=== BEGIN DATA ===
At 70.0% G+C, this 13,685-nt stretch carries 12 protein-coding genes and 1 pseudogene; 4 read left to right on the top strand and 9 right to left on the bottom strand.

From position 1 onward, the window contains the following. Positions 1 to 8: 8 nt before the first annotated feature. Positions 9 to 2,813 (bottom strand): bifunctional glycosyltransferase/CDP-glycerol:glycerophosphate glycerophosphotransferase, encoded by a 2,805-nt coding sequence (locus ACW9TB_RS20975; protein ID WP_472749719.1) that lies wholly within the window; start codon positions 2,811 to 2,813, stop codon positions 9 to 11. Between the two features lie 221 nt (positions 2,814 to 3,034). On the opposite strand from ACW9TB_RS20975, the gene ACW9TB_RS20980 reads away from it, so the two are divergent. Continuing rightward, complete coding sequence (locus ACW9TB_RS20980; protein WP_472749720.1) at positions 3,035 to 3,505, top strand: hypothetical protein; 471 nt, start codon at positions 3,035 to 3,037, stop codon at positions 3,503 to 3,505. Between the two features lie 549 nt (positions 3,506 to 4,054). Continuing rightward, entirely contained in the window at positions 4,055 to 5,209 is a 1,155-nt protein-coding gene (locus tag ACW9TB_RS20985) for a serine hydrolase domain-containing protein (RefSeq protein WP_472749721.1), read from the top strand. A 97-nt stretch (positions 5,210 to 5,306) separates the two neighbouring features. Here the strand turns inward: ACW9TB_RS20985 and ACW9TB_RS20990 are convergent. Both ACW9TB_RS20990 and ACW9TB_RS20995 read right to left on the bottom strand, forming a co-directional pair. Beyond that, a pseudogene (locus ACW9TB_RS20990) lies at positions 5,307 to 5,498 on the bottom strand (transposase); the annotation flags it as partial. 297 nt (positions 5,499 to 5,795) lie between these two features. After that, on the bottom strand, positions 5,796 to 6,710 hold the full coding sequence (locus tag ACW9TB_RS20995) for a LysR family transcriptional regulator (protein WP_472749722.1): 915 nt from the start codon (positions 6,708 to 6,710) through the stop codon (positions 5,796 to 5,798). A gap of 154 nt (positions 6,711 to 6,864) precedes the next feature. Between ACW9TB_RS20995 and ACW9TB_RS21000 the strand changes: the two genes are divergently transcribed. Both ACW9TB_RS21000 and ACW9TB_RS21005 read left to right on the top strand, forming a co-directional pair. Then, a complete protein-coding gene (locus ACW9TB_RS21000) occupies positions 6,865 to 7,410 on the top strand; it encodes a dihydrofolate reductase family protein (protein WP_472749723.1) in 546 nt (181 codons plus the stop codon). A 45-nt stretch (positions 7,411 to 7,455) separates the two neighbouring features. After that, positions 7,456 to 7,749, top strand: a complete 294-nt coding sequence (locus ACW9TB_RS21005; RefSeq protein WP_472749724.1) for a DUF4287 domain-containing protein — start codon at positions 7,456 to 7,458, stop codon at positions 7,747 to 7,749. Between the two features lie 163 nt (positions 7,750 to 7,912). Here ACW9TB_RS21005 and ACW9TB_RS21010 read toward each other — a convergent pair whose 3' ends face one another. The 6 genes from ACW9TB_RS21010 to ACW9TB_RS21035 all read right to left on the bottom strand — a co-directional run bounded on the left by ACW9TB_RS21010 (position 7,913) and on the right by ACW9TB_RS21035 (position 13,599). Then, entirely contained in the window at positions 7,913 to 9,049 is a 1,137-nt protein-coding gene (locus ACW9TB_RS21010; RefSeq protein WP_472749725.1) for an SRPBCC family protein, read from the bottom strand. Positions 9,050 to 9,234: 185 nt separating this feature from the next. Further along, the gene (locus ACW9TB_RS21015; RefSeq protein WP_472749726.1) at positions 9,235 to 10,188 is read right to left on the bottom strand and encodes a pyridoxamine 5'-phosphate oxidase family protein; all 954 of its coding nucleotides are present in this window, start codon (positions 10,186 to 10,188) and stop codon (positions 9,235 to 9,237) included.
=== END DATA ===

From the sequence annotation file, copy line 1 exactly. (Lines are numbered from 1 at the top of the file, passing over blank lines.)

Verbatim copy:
At 70.0% G+C, this 13,685-nt stretch carries 12 protein-coding genes and 1 pseudogene; 4 read left to right on the top strand and 9 right to left on the bottom strand.